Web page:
It seems that I've fallen down a rabbit hole of nostalgia, so allow me to climb back up to where this started, which began with me reminiscing about my grandparents and then shifting to memorialize a life that represented certain cultural changes. Something about remembering Marguerite Ray has evoked memories from my childhood despite not having thought about her in years. Nor had I indulged too many fond memories of my grandparents, so I began with the assumption that this piece would be a look back on a simpler time...

Which it was, from the uncomplicated perspective of a child. Forty years later, I see it all so differently and can fill in more details. I remember that my parents both worked, so we attended the elementary school closest to my retired paternal grandparents who cared for us. My maternal grandmother did not watch us during the day because she still worked well into her 70s. I remember that Grandma did not approve of me watching the soaps with her, but doing so kept me out of her things. I did not know that Granddaddy ran a shoe repair shop with his brothers during the day which is why he wasn't home (learned that from a cousin many years later after his death). 

It makes sense that Marguerite Ray and the other actors from that era made the rounds on Black sitcoms because that was regular work. I'm betting that working on-call for what was essentially a phone-in job gave Ray flexibility as well as visibility to book those other roles. Securing a steady gig on a soap opera or dramatic serial was a big deal for those actors as JET Magazine, the Black culture Bible, made it their business to remind us every week. It was appointment viewing whenever a Black actor crossed over to mainstream television, and in the 80s, that was akin to that Dorothy's iconic landing in Oz...

There were more incremental changes that I witnessed as I grew older. During the summers when my cousins kept us to give my grandparents a break, they watched All My Children, so that's how I got caught up in the cult of Angie and Jessie. As a middle school latch-key kid, I got to watch the soaps of my choice every Friday. By then, the hot show was As the World Turns which had a Black female lawyer and a major guest appearance by Whitney Houston. I remained loyal to Y&R and got hooked on the new show The Bold and the Beautiful in high school, but I was lured away by the promises made by Generations. I gave that show a few months before it became clear that there were more promotional pictures of the Black cast than actual plots that featured them. By the time I went away to college, Mamie's nieces, that hot young Jabot executive, and the other Black guy in town, a private detective, were entangled in the love quadrangle that would become one of the juiciest storylines on Y&R.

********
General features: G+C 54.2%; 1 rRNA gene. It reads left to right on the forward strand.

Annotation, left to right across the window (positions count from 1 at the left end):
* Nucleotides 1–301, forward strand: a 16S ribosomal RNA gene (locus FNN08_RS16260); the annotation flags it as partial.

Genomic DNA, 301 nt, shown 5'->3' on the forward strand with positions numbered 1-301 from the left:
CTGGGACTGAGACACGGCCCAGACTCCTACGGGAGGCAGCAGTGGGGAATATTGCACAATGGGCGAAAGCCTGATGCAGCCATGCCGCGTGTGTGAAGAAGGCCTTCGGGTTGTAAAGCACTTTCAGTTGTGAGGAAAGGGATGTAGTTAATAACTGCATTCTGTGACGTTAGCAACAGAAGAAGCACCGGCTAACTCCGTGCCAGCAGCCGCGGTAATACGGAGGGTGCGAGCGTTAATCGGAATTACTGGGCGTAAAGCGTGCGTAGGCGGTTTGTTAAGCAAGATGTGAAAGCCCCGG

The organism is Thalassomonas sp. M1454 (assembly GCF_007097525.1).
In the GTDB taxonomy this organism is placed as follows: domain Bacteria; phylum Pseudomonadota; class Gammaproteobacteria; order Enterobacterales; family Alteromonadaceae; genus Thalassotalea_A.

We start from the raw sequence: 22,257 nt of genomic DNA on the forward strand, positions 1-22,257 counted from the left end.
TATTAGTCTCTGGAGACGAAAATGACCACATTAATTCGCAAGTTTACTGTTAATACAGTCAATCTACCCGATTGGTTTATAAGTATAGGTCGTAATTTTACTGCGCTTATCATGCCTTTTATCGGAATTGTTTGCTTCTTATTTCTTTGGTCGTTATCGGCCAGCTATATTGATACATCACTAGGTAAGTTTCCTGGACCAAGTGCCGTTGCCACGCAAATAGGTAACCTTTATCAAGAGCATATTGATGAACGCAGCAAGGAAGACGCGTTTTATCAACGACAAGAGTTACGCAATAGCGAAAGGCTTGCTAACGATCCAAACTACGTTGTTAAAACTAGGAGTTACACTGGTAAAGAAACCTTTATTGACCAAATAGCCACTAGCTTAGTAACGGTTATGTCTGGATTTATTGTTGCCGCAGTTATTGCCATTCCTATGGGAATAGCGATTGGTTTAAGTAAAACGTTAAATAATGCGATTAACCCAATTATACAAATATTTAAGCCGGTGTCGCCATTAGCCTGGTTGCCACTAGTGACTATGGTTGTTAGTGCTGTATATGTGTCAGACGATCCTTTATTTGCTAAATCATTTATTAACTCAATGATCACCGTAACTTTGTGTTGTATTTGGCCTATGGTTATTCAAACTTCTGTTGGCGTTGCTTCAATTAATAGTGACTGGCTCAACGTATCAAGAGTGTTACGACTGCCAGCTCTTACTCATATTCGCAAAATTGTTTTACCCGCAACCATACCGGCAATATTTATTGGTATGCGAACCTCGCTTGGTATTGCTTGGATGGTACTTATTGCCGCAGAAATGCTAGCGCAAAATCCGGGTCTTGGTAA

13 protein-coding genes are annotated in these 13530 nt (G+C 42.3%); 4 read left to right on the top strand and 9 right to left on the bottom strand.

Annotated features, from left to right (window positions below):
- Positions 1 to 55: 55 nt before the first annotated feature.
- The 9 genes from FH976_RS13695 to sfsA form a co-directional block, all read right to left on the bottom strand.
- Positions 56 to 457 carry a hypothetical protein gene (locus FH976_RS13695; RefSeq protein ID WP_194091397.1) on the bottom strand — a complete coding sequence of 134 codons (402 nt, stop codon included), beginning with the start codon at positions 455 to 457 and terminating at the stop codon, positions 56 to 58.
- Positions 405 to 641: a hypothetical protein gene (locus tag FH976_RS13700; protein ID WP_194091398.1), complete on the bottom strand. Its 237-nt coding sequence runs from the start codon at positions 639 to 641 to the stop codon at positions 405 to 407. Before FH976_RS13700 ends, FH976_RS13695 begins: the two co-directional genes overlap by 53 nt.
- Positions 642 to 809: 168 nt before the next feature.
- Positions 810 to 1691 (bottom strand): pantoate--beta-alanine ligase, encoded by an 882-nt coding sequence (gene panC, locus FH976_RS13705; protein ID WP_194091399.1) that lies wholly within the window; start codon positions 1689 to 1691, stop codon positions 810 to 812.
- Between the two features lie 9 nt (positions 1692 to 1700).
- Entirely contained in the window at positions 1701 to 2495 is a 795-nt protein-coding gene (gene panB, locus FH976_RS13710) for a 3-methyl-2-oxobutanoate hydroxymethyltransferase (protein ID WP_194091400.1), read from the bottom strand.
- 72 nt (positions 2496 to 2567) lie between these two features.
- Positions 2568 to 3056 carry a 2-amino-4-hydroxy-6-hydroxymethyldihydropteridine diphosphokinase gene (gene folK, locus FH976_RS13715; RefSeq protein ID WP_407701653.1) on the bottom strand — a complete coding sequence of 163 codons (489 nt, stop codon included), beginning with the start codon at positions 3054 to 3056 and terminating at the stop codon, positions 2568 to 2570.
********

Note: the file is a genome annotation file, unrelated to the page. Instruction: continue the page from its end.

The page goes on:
Now there are people of color on television all day. Where it was once unique or groundbreaking to see white collar Black professionals, that is now the standard. There is still plenty of room for improvement (for Latinx and Asian American actors in particular), but soap operas deserve some of the credit for the current level of diversity on television. Of course, all of the progress came as the broader landscape of television changed dramatically. Only three classic soaps still air. I stopped watching the soaps almost 15 years ago, but there was a month-long stretch this summer because CBS aired classic Y&R episodes during the production shutdown. That included an entire week devoted to the Winters family...descended directly from Mamie Johnson!

Times have changed, and as my Grandma would say, we have six in one hand and half a dozen in the other. Kids don't grow up on soap operas anymore because there are more kid-friendly programming options available during the day. And thankfully, those don't come with the racist/sexist baggage of those Merrie Melodies we used to watch. But we no longer live in close enough proximity to our retired relatives who could provide daily child care. Those of us who do might be caring for our elders and our children, a situation that was already stressful before the pandemic. Sadly, my parents never have been in a position to care for my daughter the way that my grandparents cared for us.